112. Talkin' Baseball

OK, this time we mean it. The baseball team that shall remain nameless is in St. Louis this week for three games and the Cardinals really need this series to stay alive in the playoff hunt. The Cards have not had much success against the @*!$ this season. But it is time for St. Louis to fish or cut bait. And I had feared that a bait-cutting festival would ensue.

However, results are mixed so far, with St. Louis winning Tuesday night in dramatic fashion, but tonight's Cardinal rally fell short. We gotta win tomorrow, that's all.

Incidentally, there will be no logos from the team that shall not be named posted on this blog. Granted, the logo has a classic look and, under different circumstances, it would be displayed.

But you gotta draw the line some where.

On a baseball related note, one writer is proposing two wild card teams in each league for the playoffs and I actually like the idea.

Basically, I hate the Wild Card. I will not spill a lot a ink over why, but it boils down to a couple of things. Briefly, I think you should actually win something to advance. There's a reason they play 162 games and a season that long usually grinds things pretty fine. You know who the first place teams are and who they are not. The other thing is that any team can win 4 games in 9 days in October and this is borne out by that fact that one third of the World Series Champs since inception of the Wild Card have been, in fact, teams that could not win their division during the year. Wild Cards.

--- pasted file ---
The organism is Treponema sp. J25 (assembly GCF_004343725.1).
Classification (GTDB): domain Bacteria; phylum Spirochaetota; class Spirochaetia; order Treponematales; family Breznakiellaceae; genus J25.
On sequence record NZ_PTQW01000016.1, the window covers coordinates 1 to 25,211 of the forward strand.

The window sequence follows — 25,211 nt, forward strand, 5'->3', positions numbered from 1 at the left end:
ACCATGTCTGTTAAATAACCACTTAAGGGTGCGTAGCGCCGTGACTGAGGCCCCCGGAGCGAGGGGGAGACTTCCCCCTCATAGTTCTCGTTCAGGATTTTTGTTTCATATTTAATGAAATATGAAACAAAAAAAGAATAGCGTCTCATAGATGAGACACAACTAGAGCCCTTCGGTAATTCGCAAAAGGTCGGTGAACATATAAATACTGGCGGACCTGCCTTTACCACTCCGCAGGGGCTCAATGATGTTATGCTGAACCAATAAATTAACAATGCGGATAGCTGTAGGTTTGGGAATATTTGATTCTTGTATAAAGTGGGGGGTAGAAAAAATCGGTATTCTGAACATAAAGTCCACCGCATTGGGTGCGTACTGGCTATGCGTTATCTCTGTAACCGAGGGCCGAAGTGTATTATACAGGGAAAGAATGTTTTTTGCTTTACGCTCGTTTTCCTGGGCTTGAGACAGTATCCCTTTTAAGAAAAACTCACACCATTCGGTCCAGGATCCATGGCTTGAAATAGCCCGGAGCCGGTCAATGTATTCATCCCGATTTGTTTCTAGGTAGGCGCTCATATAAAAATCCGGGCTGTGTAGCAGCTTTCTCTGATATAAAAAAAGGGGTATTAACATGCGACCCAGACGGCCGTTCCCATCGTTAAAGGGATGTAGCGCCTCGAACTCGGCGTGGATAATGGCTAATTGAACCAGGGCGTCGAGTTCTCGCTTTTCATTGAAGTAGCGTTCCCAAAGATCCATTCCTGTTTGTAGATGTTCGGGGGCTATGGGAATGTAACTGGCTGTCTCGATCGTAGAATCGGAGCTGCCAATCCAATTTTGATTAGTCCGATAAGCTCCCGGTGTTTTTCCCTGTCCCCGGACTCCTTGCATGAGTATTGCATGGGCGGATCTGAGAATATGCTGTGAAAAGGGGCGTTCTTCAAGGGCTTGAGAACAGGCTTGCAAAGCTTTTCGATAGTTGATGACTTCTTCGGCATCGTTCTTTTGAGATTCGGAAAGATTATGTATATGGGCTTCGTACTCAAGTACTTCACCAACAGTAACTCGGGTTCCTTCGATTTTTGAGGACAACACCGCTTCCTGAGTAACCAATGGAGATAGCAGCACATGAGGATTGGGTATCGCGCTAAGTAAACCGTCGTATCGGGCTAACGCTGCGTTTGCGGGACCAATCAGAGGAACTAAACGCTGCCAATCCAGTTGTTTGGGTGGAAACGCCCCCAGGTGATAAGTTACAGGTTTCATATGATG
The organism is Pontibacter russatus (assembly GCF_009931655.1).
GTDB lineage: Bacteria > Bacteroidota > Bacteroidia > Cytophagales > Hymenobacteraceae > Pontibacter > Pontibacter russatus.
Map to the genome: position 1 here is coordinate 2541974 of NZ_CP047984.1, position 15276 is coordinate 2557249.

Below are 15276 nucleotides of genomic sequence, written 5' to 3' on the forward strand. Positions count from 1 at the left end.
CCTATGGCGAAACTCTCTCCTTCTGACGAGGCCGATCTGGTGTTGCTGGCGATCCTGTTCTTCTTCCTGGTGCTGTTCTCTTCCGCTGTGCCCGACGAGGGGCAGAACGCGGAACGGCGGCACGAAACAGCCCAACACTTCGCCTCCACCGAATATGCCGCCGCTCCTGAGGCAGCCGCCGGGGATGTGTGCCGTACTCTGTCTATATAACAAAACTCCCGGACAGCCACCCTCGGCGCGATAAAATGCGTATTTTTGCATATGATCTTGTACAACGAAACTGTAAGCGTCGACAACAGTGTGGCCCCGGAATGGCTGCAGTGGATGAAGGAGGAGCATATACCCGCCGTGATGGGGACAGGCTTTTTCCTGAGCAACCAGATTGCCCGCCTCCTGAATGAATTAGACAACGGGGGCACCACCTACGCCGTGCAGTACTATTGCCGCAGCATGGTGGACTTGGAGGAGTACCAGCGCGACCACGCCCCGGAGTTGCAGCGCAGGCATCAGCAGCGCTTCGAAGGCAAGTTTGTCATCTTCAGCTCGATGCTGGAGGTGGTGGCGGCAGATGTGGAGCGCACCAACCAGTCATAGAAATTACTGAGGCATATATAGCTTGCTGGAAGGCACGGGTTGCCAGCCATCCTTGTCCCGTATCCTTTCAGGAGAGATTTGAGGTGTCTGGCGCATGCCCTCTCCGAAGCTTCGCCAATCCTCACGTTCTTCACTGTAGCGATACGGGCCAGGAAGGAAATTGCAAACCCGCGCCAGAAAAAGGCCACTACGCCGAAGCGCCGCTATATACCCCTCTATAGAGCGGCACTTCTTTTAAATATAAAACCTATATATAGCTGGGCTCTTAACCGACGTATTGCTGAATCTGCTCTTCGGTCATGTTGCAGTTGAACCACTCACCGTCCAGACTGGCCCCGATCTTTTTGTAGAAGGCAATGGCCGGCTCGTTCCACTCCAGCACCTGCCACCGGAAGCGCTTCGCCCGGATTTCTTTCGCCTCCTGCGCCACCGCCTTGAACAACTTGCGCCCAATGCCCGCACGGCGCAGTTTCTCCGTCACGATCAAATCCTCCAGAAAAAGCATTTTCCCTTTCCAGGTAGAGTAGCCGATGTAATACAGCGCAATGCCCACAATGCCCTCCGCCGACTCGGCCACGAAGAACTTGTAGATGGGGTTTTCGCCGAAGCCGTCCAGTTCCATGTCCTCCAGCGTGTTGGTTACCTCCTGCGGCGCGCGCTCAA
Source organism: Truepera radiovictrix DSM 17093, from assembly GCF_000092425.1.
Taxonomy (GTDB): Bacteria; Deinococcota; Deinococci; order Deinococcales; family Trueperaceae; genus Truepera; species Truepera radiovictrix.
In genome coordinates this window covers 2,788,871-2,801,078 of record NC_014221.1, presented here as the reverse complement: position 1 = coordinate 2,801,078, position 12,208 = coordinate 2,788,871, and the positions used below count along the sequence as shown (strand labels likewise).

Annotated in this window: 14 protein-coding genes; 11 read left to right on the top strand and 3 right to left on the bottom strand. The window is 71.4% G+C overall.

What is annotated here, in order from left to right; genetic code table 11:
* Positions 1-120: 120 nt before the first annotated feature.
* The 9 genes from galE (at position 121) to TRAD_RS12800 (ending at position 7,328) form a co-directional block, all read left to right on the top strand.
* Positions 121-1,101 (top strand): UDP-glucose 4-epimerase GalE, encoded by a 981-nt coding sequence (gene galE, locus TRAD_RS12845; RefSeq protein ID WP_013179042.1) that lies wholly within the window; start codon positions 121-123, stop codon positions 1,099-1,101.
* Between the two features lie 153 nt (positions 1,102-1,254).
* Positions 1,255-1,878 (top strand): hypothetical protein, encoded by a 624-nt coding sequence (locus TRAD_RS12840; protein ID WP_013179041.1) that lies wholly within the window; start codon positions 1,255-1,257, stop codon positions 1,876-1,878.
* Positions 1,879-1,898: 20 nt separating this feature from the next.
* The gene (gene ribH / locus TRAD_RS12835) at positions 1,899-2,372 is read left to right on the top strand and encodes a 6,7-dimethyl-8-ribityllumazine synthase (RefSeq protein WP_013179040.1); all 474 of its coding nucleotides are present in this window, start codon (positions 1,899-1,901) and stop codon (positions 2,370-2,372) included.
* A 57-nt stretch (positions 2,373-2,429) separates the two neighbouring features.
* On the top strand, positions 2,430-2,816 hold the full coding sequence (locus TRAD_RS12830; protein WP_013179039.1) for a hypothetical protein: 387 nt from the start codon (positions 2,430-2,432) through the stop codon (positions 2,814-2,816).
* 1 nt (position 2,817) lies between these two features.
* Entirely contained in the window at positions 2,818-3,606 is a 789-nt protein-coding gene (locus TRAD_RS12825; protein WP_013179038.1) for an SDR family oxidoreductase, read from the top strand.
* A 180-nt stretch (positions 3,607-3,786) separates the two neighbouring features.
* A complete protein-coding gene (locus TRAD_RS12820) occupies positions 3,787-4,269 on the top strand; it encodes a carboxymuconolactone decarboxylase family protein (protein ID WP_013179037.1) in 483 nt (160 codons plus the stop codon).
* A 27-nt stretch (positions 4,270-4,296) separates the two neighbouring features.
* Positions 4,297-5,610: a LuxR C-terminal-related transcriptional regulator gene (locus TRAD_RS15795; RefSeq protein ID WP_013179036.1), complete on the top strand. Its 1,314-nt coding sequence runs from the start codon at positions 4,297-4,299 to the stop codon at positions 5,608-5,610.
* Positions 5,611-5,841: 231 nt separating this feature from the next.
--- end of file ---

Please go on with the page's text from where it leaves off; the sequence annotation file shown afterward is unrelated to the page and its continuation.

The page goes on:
But, get a load of this idea. ". . . there is a way to restore full meaning to the 162-game schedule, and give teams a significant incentive to win their division rather than be happy just to make the playoffs. Tom Hirdt of the Elias Sports Bureau has suggested that instead of one wild-card team in each league, there should be two – and that these two teams should face each other in a one-game playoff to determine who moves on to the divisional series."

There's more - "Under this new structure, winning your division is of paramount importance. You’ll do anything you can to stay out of that one-game win-or-go-home situation. Late-season games against your division rivals become vital and electric." (emphasis mine)

I like it. I hope it comes about. Write your congressman.

Better yet, call Sarah Palin.

How can you measure the effect of Palin on the election?

The other day my wife, who typically would ask me, "OK, who are we voting for?" on the day before an election day, is all fired up to go pull the lever for McCain/Palin. My wife is very intelligent, but generally uninterested in politics.

But that was then and this is now.

And after watching and hearing the relentless, uninformed, mindless, partisan and biased attacks lobbed Palin's way and enabled by mainstream media that has abandoned all pretense concerning fairness, my bride remarked, "I miss Tim Russert."

We all do.

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